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Science & Space

Cassini makes flyby of Saturn moon

Spacecraft collecting data to study atmosphere of Titan

New photos of Titan were captured by the Cassini spacecraft.

• ESA: Cassini-Huygens
• Gallery: Cassini eyes Saturn
• Gallery: Mission to Saturn
• Interactive: Huygens' descent
• Interactive: Huygens in 3-D
National Aeronautics and Space Administration (NASA)
Space Exploration

(CNN) -- The Cassini spacecraft is making its fourth flyby of Saturn's moon Titan on Tuesday, passing just 982 miles (1,580 kilometers) above the moon's surface, according to NASA.

The spacecraft is using a variety of cameras and special filters to study the atmosphere, clouds and surface of Titan. The spacecraft will relay its data after completing its flyby maneuver tonight. NASA hopes to spot the site where the Huygens probe landed on the moon in January. The probe was jettisoned from Cassini last year.

Huygens, built by the European Space Agency, beamed back unprecedented images of the moon and recorded the sound of wind on Titan. It parachuted through the atmosphere and was the first spacecraft to land on the surface of an alien moon.

Cassini also will capture mosaic photos of other areas to study the surface features of Titan.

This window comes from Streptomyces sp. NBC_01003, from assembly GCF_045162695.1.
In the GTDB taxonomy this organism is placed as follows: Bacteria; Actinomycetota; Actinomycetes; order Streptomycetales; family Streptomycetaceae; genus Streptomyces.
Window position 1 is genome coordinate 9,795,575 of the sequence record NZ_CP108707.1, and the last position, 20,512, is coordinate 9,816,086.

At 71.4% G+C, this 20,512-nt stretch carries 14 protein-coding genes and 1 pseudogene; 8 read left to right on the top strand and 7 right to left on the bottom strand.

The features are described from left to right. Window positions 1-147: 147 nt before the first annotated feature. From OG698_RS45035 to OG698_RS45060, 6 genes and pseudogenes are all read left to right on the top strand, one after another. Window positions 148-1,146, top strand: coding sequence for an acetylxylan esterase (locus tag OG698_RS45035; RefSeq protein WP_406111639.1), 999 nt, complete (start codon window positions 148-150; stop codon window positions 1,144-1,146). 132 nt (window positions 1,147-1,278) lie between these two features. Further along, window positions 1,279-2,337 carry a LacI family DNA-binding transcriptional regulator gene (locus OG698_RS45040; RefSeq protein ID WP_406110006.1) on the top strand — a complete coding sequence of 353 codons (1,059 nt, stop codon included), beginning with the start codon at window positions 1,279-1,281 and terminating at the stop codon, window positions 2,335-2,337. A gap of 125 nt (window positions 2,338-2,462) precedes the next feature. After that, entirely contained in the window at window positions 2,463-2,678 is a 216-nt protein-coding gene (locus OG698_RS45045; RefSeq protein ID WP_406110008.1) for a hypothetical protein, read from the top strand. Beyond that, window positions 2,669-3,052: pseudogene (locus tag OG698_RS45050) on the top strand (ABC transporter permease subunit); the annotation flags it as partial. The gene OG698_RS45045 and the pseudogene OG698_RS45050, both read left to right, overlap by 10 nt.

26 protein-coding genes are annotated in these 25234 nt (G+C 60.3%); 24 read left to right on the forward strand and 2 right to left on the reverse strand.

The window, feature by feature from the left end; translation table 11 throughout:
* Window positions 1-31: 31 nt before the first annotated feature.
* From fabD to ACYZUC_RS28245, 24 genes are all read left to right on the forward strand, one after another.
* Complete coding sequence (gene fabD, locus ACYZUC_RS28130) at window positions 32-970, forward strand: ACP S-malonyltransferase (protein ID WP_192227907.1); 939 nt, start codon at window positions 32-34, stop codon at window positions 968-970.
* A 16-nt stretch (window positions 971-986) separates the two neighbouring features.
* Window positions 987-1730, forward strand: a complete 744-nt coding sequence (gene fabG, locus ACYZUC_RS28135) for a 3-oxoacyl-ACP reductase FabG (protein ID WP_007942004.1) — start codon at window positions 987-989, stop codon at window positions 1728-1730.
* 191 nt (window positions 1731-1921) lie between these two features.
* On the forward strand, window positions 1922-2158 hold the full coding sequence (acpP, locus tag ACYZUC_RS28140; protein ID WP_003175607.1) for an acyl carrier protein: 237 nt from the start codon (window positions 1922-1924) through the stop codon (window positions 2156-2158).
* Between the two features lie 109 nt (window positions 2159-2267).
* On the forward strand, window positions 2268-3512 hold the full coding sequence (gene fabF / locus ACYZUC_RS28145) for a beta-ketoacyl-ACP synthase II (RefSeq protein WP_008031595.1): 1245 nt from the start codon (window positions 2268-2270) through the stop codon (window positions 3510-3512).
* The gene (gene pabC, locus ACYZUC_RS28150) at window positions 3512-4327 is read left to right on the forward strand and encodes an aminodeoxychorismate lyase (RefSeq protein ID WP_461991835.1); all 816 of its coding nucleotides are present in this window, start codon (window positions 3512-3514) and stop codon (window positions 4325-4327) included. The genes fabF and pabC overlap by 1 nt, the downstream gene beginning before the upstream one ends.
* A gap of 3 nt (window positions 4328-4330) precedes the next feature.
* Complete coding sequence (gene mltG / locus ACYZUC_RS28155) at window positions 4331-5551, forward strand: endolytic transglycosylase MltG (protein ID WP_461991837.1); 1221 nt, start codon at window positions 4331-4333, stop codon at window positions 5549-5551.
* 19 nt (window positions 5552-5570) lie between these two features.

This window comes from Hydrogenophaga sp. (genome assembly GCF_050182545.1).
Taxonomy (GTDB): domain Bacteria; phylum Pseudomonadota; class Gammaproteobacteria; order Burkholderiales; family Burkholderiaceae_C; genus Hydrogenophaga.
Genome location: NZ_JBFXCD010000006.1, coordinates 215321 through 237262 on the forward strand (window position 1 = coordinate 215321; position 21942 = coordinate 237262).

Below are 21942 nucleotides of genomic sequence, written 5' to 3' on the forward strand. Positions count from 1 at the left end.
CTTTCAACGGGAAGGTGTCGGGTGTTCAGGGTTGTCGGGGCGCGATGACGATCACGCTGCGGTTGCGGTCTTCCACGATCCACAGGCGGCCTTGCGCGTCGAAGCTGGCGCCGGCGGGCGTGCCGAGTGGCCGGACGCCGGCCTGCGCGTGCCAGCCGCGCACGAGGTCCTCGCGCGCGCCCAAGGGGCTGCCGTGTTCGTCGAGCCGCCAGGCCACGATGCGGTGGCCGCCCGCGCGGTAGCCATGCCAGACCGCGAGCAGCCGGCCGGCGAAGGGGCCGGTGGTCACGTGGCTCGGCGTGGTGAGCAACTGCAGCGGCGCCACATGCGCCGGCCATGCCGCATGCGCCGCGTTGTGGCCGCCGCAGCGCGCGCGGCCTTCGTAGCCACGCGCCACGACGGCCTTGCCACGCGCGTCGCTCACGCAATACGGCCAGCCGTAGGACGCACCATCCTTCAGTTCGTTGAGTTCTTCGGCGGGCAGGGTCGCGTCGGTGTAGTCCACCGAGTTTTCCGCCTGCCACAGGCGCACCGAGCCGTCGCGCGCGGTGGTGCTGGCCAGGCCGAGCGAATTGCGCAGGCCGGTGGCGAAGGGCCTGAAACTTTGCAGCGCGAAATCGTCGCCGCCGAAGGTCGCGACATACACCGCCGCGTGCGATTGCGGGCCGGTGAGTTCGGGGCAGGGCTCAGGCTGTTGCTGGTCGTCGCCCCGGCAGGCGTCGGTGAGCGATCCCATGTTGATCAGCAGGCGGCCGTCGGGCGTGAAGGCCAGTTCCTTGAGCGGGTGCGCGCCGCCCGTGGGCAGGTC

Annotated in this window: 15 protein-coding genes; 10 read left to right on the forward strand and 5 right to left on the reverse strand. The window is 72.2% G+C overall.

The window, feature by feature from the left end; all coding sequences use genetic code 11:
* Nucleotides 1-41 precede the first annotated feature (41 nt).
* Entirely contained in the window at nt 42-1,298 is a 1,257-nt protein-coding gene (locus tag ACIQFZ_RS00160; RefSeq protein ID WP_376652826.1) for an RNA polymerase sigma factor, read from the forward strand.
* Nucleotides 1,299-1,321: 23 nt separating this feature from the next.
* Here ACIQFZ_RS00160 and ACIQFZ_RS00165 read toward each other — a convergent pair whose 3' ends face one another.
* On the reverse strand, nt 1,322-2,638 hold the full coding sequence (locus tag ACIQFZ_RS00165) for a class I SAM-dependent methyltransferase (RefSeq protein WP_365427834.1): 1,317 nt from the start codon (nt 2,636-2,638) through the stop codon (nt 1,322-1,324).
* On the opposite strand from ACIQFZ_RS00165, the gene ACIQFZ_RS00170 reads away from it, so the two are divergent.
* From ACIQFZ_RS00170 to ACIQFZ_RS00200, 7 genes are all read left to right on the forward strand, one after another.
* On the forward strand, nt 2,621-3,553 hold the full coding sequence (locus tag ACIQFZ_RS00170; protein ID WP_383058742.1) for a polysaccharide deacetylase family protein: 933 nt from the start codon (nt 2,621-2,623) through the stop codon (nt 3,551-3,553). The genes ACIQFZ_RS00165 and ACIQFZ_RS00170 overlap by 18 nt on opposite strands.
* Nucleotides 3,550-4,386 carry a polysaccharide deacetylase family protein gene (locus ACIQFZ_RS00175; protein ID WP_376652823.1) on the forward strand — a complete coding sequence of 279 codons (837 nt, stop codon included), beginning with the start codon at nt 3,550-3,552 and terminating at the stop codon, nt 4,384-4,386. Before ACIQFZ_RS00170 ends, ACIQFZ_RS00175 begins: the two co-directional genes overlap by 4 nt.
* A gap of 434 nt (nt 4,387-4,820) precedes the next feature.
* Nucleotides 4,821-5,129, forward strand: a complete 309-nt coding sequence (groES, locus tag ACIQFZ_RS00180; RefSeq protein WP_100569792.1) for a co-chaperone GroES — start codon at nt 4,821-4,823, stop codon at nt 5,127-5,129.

Images from Cassini and Huygens show valleys, streambeds and lakes or oceans. The geologic features were likely carved by liquid hydrocarbons such as methane or ethane. Temperatures on Titan hover around minus 292 degrees Fahrenheit (180 Celsius) and would immediately freeze any liquid surface water.

Titan's atmosphere, a murky mix of nitrogen, methane and argon, is believed to resemble Earth's atmosphere more than 3.8 billion years ago. It has intrigued scientists because Titan is the only moon in the solar system to retain a substantial atmosphere.

The Cassini-Huygens mission is an unprecedented $3.3 billion effort among NASA, the European Space Agency and Italy's space program to study Saturn and its 33 known moons. The two vehicles were launched together from Florida in 1997.

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